• This can be accomplished by employing cooling coils, regulating the rate of air and alcoholic liquid feeding, and either cooling the alcoholic liquid before it enters the generator or cooling the partially acetified liquid that is returned to the top of the tank for further action.
  • Before vinegar can be produced, the slime of vinegar bacteria must be created in a new generator.
  • First, the tank’s central section is filled with raw vinegar containing active vinegar bacteria to inoculate the shavings with the required bacteria, or this material is circulated through the generator.
  • Then, an alcoholic liquid acidified with vinegar is gently recirculated through the generator to promote bacterial growth on the shavings. Before entering the alcoholic liquid into the generator, some producers acidify it with vinegar or leave some vinegar to acidify the new batch of liquid.
  • A single pass of the alcoholic liquid through the generator can generate vinegar, or the vinegar collected at the bottom can be recirculated through the generator if insufficient acid was initially produced or too much alcohol remains.
  • The liquid from the first tank is sometimes sent via a second or even a third generator. The Frings generator is a huge, cylindrical, airtight tank equipped with a sprinkler (sprayer) at the top, cooling coils around the lower portion of the middle section housing the shavings, and facilities for the cycling of the vinegar from the bottom collection chamber through the system.
  • Modern versions of these generators are outfitted with automatic controls for feeding the alcoholic liquid, injecting filtered air, regulating the temperature, and recirculating the collected liquid from the bottom.
  • These generators produce significant yields of acetic acid with minimal alcohol residual. Through jet nozzles, a fog or fine mist of a mixture of vinegar bacteria and nutritional alcohol solution is sprayed into a chamber during the Mackin process.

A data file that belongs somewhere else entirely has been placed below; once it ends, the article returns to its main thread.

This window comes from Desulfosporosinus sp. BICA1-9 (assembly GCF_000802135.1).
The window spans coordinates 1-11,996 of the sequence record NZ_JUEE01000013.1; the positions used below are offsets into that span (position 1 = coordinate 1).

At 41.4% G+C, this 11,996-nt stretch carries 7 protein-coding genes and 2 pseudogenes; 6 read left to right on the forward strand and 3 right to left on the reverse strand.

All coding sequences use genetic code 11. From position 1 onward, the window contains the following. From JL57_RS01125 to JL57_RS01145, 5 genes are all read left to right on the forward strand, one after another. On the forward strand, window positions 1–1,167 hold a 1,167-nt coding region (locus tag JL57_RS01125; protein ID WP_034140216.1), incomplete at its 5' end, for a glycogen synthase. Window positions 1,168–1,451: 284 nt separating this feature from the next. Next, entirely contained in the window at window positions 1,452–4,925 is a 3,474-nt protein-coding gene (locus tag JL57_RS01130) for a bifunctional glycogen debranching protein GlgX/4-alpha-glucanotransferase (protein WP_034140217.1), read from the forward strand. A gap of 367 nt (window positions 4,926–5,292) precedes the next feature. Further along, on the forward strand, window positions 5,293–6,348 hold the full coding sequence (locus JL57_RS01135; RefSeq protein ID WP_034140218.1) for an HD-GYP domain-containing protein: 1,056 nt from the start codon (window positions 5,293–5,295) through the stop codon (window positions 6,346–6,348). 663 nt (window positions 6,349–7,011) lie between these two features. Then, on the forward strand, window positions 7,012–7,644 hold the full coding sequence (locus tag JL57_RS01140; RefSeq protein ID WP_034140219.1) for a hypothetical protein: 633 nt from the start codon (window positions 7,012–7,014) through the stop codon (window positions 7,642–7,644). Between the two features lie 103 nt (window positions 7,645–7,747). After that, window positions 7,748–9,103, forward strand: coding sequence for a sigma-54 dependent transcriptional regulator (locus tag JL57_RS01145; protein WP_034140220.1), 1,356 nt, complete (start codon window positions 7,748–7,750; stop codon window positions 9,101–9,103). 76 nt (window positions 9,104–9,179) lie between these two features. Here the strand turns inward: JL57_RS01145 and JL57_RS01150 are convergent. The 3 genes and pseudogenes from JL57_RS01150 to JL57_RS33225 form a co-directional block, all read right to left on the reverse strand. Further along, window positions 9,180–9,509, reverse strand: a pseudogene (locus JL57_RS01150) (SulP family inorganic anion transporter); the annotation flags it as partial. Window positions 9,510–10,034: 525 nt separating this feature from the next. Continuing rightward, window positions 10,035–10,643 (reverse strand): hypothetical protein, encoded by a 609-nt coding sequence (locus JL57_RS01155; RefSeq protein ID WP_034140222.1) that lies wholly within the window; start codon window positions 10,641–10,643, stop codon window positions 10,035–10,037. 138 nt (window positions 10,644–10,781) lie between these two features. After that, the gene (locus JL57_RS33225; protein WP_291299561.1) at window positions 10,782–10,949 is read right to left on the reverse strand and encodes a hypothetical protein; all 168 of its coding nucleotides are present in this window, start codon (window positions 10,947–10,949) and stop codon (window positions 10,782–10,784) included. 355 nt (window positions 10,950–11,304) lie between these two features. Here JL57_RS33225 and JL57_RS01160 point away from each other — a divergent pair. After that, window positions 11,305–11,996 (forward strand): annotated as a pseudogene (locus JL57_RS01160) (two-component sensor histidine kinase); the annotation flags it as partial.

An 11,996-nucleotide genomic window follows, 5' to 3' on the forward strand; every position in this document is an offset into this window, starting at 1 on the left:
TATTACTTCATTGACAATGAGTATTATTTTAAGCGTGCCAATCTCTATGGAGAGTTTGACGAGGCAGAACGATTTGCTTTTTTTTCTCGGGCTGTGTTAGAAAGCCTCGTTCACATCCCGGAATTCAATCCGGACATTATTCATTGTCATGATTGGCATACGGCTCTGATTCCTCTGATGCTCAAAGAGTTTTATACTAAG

• The mist is kept in circulation by filtered air for a time before falling to the bottom to be collected, cooled, and reatomized before being reintroduced to the chamber. This procedure is repeated until practically all of the alcohol has been oxidised.
  • The dipping generator consists of a tank with a basket containing beech-wood shavings that can be elevated or lowered into a solution of diluted alcohol in the lower portion of the tank.
  • Aeration permits quick acetification by vinegar bacteria on the shavings while the basket is out of the liquid, and lowering the basket into the liquid provides more culture medium and eliminates the acetic acid produced.
  • Submerged Procedure In submerged fermentation, a medium containing 8 to 12 percent alcohol (hard cider, wine, fermented malt mash, or spirits) is inoculated with Acetobacter acetigenum* and maintained at 24 to 29 degrees Celsius with regulated aeration by means of fine air.